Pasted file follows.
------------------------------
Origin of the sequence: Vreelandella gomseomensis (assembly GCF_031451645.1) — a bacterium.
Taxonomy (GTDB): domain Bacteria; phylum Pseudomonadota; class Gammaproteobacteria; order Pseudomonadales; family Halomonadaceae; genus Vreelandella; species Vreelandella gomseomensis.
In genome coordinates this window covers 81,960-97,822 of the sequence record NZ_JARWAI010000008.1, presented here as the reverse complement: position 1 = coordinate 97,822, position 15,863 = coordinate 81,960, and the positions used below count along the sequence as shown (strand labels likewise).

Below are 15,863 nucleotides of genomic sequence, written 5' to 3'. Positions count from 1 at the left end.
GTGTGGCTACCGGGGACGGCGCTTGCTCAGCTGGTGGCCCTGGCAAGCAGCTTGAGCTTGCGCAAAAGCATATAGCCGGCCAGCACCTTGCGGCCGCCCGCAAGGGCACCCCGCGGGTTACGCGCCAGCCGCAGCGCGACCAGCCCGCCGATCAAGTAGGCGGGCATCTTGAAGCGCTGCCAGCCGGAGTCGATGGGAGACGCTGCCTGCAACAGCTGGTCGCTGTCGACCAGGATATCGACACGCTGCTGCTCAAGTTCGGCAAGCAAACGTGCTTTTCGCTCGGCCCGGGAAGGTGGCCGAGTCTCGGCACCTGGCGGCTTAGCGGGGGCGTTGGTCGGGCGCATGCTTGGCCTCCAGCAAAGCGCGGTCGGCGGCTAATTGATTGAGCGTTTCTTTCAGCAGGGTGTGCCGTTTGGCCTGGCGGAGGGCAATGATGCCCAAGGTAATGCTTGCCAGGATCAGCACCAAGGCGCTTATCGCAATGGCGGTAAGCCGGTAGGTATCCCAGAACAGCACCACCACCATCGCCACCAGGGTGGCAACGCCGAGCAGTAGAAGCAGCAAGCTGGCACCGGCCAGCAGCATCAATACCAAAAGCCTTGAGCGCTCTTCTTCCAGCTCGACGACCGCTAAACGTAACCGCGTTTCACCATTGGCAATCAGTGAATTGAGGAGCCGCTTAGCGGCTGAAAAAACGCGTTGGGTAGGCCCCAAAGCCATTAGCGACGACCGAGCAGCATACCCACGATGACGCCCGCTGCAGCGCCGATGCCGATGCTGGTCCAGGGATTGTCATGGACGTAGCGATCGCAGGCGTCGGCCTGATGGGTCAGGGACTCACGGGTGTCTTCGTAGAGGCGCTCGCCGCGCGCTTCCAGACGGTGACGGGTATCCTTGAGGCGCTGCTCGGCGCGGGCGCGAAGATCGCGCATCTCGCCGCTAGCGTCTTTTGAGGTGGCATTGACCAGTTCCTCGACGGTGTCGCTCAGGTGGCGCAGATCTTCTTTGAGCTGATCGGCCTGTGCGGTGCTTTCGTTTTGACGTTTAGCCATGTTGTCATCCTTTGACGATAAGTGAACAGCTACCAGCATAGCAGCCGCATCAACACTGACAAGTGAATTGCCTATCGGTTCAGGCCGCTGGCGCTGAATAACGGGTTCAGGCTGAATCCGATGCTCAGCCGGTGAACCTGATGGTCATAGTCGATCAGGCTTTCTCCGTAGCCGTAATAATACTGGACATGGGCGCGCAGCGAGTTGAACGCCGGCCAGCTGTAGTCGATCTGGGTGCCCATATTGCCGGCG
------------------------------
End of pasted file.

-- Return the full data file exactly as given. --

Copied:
Origin of the sequence: Vreelandella gomseomensis (assembly GCF_031451645.1) — a bacterium.
Taxonomy (GTDB): domain Bacteria; phylum Pseudomonadota; class Gammaproteobacteria; order Pseudomonadales; family Halomonadaceae; genus Vreelandella; species Vreelandella gomseomensis.
In genome coordinates this window covers 81,960-97,822 of the sequence record NZ_JARWAI010000008.1, presented here as the reverse complement: position 1 = coordinate 97,822, position 15,863 = coordinate 81,960, and the positions used below count along the sequence as shown (strand labels likewise).

Below are 15,863 nucleotides of genomic sequence, written 5' to 3'. Positions count from 1 at the left end.
GTGTGGCTACCGGGGACGGCGCTTGCTCAGCTGGTGGCCCTGGCAAGCAGCTTGAGCTTGCGCAAAAGCATATAGCCGGCCAGCACCTTGCGGCCGCCCGCAAGGGCACCCCGCGGGTTACGCGCCAGCCGCAGCGCGACCAGCCCGCCGATCAAGTAGGCGGGCATCTTGAAGCGCTGCCAGCCGGAGTCGATGGGAGACGCTGCCTGCAACAGCTGGTCGCTGTCGACCAGGATATCGACACGCTGCTGCTCAAGTTCGGCAAGCAAACGTGCTTTTCGCTCGGCCCGGGAAGGTGGCCGAGTCTCGGCACCTGGCGGCTTAGCGGGGGCGTTGGTCGGGCGCATGCTTGGCCTCCAGCAAAGCGCGGTCGGCGGCTAATTGATTGAGCGTTTCTTTCAGCAGGGTGTGCCGTTTGGCCTGGCGGAGGGCAATGATGCCCAAGGTAATGCTTGCCAGGATCAGCACCAAGGCGCTTATCGCAATGGCGGTAAGCCGGTAGGTATCCCAGAACAGCACCACCACCATCGCCACCAGGGTGGCAACGCCGAGCAGTAGAAGCAGCAAGCTGGCACCGGCCAGCAGCATCAATACCAAAAGCCTTGAGCGCTCTTCTTCCAGCTCGACGACCGCTAAACGTAACCGCGTTTCACCATTGGCAATCAGTGAATTGAGGAGCCGCTTAGCGGCTGAAAAAACGCGTTGGGTAGGCCCCAAAGCCATTAGCGACGACCGAGCAGCATACCCACGATGACGCCCGCTGCAGCGCCGATGCCGATGCTGGTCCAGGGATTGTCATGGACGTAGCGATCGCAGGCGTCGGCCTGATGGGTCAGGGACTCACGGGTGTCTTCGTAGAGGCGCTCGCCGCGCGCTTCCAGACGGTGACGGGTATCCTTGAGGCGCTGCTCGGCGCGGGCGCGAAGATCGCGCATCTCGCCGCTAGCGTCTTTTGAGGTGGCATTGACCAGTTCCTCGACGGTGTCGCTCAGGTGGCGCAGATCTTCTTTGAGCTGATCGGCCTGTGCGGTGCTTTCGTTTTGACGTTTAGCCATGTTGTCATCCTTTGACGATAAGTGAACAGCTACCAGCATAGCAGCCGCATCAACACTGACAAGTGAATTGCCTATCGGTTCAGGCCGCTGGCGCTGAATAACGGGTTCAGGCTGAATCCGATGCTCAGCCGGTGAACCTGATGGTCATAGTCGATCAGGCTTTCTCCGTAGCCGTAATAATACTGGACATGGGCGCGCAGCGAGTTGAACGCCGGCCAGCTGTAGTCGATCTGGGTGCCCATATTGCCGGCG